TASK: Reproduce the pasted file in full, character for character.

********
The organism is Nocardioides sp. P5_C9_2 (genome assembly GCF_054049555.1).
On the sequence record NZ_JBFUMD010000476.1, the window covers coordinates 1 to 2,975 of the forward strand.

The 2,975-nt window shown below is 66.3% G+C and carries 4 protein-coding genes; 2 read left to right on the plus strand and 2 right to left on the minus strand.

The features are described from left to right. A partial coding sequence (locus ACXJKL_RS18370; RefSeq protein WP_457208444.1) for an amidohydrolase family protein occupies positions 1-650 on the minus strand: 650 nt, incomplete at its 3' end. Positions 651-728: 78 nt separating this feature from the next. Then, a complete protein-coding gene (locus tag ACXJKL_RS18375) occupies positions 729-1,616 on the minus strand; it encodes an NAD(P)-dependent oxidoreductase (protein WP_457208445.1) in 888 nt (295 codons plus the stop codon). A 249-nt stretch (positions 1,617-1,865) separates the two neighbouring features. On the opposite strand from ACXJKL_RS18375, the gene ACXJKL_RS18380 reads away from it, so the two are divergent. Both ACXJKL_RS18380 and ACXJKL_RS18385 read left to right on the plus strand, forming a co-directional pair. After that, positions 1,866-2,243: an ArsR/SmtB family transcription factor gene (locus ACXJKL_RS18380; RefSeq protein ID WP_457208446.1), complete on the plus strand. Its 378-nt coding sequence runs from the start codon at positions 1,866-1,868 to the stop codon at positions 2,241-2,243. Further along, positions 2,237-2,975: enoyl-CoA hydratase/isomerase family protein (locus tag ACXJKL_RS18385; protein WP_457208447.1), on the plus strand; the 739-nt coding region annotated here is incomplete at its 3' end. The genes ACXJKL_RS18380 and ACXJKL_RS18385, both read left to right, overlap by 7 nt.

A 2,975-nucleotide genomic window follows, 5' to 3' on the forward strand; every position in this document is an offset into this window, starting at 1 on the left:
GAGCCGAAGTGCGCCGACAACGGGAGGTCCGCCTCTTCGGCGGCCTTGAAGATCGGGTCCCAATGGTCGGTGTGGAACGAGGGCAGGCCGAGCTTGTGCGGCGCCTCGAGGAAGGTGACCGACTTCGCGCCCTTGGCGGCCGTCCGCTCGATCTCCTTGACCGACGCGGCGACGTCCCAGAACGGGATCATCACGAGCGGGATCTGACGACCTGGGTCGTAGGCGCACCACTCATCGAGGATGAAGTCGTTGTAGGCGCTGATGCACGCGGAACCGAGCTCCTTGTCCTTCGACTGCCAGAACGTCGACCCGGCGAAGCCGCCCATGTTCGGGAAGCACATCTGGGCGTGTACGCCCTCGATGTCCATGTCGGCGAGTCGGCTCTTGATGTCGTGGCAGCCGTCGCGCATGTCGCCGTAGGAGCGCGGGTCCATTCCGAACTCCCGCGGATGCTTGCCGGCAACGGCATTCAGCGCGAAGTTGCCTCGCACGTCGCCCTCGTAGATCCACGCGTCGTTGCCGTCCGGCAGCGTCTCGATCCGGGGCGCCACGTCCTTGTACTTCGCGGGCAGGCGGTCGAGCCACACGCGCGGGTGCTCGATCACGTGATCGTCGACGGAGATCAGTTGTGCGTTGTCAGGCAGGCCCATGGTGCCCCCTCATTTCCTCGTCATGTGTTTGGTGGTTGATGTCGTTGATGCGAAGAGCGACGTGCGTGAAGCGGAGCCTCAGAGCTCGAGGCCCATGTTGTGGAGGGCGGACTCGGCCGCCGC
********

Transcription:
The organism is Nocardioides sp. P5_C9_2 (genome assembly GCF_054049555.1).
On the sequence record NZ_JBFUMD010000476.1, the window covers coordinates 1 to 2,975 of the forward strand.

The 2,975-nt window shown below is 66.3% G+C and carries 4 protein-coding genes; 2 read left to right on the plus strand and 2 right to left on the minus strand.

The features are described from left to right. A partial coding sequence (locus ACXJKL_RS18370; RefSeq protein WP_457208444.1) for an amidohydrolase family protein occupies positions 1-650 on the minus strand: 650 nt, incomplete at its 3' end. Positions 651-728: 78 nt separating this feature from the next. Then, a complete protein-coding gene (locus tag ACXJKL_RS18375) occupies positions 729-1,616 on the minus strand; it encodes an NAD(P)-dependent oxidoreductase (protein WP_457208445.1) in 888 nt (295 codons plus the stop codon). A 249-nt stretch (positions 1,617-1,865) separates the two neighbouring features. On the opposite strand from ACXJKL_RS18375, the gene ACXJKL_RS18380 reads away from it, so the two are divergent. Both ACXJKL_RS18380 and ACXJKL_RS18385 read left to right on the plus strand, forming a co-directional pair. After that, positions 1,866-2,243: an ArsR/SmtB family transcription factor gene (locus ACXJKL_RS18380; RefSeq protein ID WP_457208446.1), complete on the plus strand. Its 378-nt coding sequence runs from the start codon at positions 1,866-1,868 to the stop codon at positions 2,241-2,243. Further along, positions 2,237-2,975: enoyl-CoA hydratase/isomerase family protein (locus tag ACXJKL_RS18385; protein WP_457208447.1), on the plus strand; the 739-nt coding region annotated here is incomplete at its 3' end. The genes ACXJKL_RS18380 and ACXJKL_RS18385, both read left to right, overlap by 7 nt.

A 2,975-nucleotide genomic window follows, 5' to 3' on the forward strand; every position in this document is an offset into this window, starting at 1 on the left:
GAGCCGAAGTGCGCCGACAACGGGAGGTCCGCCTCTTCGGCGGCCTTGAAGATCGGGTCCCAATGGTCGGTGTGGAACGAGGGCAGGCCGAGCTTGTGCGGCGCCTCGAGGAAGGTGACCGACTTCGCGCCCTTGGCGGCCGTCCGCTCGATCTCCTTGACCGACGCGGCGACGTCCCAGAACGGGATCATCACGAGCGGGATCTGACGACCTGGGTCGTAGGCGCACCACTCATCGAGGATGAAGTCGTTGTAGGCGCTGATGCACGCGGAACCGAGCTCCTTGTCCTTCGACTGCCAGAACGTCGACCCGGCGAAGCCGCCCATGTTCGGGAAGCACATCTGGGCGTGTACGCCCTCGATGTCCATGTCGGCGAGTCGGCTCTTGATGTCGTGGCAGCCGTCGCGCATGTCGCCGTAGGAGCGCGGGTCCATTCCGAACTCCCGCGGATGCTTGCCGGCAACGGCATTCAGCGCGAAGTTGCCTCGCACGTCGCCCTCGTAGATCCACGCGTCGTTGCCGTCCGGCAGCGTCTCGATCCGGGGCGCCACGTCCTTGTACTTCGCGGGCAGGCGGTCGAGCCACACGCGCGGGTGCTCGATCACGTGATCGTCGACGGAGATCAGTTGTGCGTTGTCAGGCAGGCCCATGGTGCCCCCTCATTTCCTCGTCATGTGTTTGGTGGTTGATGTCGTTGATGCGAAGAGCGACGTGCGTGAAGCGGAGCCTCAGAGCTCGAGGCCCATGTTGTGGAGGGCGGACTCGGCCGCCGC